Different mediums also offer varying levels of bioavailability—or how much of what you take is actually absorbed into your bloodstream to have an effect.

For example, if you ingest 10 milligrams of CBD via 1 milliliter of liquid, your body might absorb about 60% of it, or about 6 milligrams.

Cannabinoids generally have a low bioavailability compared to other substances, according to Jordan Tishler, M.D., a physician specializing in cannabis treatment in Massachusetts. However, “products that contain emulsifiers egg yolk (brownies) or lecithin (some gummies) do better,” he says.

With that said, ingesting CBD via gummies or other edibles may take longer to take effect since the CBD has to travel to your digestive system to be broken down and absorbed.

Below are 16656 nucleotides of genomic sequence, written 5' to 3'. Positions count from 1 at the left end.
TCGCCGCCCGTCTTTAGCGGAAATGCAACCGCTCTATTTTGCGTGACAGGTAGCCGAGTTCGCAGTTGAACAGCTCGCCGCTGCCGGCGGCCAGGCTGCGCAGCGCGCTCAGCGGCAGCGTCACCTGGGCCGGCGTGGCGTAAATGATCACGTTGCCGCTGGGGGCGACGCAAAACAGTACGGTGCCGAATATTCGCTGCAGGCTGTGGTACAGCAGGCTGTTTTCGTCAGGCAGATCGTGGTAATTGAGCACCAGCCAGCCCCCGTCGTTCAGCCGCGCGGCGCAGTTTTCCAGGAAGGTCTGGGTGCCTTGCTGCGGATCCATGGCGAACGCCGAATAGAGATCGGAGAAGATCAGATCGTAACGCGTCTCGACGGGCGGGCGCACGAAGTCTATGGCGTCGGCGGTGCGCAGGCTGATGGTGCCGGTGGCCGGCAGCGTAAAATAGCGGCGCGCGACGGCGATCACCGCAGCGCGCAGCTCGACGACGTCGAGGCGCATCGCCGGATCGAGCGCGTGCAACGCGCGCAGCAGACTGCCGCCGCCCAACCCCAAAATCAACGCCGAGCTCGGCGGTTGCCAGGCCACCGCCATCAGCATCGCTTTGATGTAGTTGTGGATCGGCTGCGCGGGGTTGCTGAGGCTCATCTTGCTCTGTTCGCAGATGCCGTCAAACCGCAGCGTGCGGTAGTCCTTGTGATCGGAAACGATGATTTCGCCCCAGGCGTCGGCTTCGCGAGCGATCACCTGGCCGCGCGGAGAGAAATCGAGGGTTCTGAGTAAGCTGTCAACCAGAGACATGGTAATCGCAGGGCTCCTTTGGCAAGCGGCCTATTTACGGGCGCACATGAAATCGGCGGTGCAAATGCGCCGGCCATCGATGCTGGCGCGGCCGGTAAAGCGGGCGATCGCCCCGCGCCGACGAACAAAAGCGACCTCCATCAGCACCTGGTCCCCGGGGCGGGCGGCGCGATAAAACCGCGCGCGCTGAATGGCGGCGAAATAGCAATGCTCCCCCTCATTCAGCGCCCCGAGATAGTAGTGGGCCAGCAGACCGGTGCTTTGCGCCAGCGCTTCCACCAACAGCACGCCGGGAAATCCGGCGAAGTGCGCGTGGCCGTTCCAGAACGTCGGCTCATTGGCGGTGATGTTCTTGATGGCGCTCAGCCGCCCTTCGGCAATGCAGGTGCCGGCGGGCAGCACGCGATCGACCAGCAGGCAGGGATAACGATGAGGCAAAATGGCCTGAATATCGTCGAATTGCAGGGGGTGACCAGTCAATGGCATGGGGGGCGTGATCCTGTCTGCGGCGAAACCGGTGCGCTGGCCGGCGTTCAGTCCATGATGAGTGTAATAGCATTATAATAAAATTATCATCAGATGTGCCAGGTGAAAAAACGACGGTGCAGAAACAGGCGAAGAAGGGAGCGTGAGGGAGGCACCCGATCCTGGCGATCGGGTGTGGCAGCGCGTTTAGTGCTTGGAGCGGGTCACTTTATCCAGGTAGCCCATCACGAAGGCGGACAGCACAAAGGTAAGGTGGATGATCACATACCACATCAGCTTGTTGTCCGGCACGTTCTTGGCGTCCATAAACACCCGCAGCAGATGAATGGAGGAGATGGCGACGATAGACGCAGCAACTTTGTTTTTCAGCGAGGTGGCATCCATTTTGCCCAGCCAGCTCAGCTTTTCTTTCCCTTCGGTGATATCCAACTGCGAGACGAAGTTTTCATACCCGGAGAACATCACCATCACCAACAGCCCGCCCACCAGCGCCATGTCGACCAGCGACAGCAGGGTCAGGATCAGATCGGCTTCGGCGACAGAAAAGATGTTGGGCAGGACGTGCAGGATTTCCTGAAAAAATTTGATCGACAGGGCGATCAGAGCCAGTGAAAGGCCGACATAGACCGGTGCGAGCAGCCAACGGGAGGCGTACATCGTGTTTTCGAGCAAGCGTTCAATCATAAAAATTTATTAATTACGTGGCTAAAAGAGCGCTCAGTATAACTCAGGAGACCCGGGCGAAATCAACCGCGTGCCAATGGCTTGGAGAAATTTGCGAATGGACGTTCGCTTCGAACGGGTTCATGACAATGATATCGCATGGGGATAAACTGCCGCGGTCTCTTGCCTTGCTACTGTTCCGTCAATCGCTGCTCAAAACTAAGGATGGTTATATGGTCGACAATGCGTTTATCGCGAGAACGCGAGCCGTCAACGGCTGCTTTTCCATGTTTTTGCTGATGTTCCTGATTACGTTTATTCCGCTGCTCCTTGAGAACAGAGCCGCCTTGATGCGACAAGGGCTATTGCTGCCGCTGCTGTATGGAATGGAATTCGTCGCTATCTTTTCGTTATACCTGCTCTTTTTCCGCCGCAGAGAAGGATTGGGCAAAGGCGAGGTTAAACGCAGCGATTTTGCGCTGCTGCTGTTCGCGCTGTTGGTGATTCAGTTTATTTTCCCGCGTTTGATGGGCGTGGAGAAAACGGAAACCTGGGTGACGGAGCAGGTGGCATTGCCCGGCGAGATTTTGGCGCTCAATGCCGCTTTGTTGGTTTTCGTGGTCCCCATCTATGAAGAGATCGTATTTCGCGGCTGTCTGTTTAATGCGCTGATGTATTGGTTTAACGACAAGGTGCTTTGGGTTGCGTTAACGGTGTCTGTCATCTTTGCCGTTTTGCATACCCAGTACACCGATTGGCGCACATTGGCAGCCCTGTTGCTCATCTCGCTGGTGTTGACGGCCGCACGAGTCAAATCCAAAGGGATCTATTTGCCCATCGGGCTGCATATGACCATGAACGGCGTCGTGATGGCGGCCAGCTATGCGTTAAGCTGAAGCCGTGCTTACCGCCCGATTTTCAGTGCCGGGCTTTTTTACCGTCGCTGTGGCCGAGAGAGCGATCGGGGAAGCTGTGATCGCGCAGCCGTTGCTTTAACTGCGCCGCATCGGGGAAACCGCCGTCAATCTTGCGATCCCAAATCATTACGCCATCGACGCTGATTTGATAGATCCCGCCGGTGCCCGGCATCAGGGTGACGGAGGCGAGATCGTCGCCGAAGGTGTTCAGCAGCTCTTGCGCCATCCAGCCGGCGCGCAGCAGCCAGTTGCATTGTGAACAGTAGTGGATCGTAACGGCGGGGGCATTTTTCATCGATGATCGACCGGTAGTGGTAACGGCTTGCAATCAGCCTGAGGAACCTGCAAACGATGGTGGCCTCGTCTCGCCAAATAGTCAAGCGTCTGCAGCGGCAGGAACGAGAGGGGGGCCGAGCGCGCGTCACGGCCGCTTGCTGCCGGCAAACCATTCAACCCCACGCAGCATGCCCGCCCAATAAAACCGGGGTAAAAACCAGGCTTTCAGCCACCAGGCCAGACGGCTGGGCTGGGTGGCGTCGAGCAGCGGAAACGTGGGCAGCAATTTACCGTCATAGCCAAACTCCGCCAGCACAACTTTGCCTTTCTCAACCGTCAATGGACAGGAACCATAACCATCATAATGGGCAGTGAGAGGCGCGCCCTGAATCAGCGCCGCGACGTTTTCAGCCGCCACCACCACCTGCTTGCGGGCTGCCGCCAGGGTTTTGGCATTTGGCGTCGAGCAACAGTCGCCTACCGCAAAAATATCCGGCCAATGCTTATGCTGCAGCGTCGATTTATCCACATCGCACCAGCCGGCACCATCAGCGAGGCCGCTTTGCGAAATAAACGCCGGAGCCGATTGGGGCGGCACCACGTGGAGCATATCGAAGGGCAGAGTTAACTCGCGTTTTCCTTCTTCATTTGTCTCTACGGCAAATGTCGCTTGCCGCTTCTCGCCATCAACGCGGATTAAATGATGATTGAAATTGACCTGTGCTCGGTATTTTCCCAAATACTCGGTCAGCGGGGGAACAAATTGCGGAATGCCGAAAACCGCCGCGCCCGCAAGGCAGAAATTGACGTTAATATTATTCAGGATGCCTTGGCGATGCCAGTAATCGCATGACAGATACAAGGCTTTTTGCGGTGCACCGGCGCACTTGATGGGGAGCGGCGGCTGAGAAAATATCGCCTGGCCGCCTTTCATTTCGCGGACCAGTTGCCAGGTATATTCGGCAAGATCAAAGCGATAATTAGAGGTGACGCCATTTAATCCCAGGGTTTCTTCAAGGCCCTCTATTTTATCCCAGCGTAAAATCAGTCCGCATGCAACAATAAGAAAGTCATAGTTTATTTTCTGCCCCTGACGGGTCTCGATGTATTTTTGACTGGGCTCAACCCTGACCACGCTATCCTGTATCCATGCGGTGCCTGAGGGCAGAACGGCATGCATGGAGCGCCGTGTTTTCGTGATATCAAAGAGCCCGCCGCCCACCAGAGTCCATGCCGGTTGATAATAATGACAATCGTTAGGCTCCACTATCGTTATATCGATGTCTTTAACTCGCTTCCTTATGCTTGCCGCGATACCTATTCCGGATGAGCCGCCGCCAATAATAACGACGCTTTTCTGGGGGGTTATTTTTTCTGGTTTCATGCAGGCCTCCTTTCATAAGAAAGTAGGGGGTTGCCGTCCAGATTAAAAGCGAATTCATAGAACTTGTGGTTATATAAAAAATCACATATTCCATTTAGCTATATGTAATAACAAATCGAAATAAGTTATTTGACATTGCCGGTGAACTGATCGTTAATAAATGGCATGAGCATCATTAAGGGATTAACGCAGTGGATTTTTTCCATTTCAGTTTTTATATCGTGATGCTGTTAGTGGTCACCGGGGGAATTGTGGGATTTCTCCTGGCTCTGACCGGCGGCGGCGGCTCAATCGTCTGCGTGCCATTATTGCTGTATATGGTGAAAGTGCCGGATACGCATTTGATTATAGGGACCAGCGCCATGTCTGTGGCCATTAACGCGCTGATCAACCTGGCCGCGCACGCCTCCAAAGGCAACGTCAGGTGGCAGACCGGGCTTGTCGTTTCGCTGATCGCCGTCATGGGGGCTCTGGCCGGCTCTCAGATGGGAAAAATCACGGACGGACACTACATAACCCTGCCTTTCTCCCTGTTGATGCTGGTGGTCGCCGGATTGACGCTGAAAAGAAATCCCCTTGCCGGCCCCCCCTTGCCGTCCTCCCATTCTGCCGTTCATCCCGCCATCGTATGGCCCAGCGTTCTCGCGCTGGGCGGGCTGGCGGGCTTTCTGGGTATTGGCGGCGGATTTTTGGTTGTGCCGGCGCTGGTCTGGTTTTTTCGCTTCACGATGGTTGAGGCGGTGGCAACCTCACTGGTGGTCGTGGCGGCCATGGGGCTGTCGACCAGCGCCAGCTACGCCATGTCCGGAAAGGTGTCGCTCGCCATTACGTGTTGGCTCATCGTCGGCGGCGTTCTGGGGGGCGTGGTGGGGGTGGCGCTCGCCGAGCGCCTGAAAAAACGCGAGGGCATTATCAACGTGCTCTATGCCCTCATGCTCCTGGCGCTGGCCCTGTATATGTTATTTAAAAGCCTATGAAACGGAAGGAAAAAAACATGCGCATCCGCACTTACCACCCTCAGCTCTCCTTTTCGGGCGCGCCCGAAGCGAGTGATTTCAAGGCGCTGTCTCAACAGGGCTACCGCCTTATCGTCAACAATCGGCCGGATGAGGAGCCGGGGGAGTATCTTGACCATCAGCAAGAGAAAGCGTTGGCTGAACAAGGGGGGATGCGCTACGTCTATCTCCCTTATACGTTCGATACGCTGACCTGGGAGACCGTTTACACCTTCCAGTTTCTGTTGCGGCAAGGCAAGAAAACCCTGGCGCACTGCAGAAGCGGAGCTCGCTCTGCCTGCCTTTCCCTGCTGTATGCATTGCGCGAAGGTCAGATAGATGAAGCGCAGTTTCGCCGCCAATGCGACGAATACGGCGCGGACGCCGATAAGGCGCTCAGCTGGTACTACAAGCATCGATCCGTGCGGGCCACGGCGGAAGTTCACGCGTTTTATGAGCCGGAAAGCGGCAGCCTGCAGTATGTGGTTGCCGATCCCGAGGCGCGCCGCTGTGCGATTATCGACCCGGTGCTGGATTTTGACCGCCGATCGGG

Can You Take Too Much CBD?

with any substance, you can take more CBD than your body can handle. Studies show doses up to 1,500 milligrams a day have been well-tolerated, but every person is different . Ingesting too much CBD can cause unpleasant side effects, such as dry mouth, nausea, diarrhea, upset stomach, drowsiness, lightheadedness and general disorientation. While rare, liver damage can also occur.

What’s more, CBD can have serious interactions with certain medications. In evaluating available information on five prescription CBD-based medications, researchers found 139 medications could have a potential drug-drug interaction with CBD. People who take certain blood thinners, heart rhythm medications, thyroid medications and seizure medications need to be particularly careful.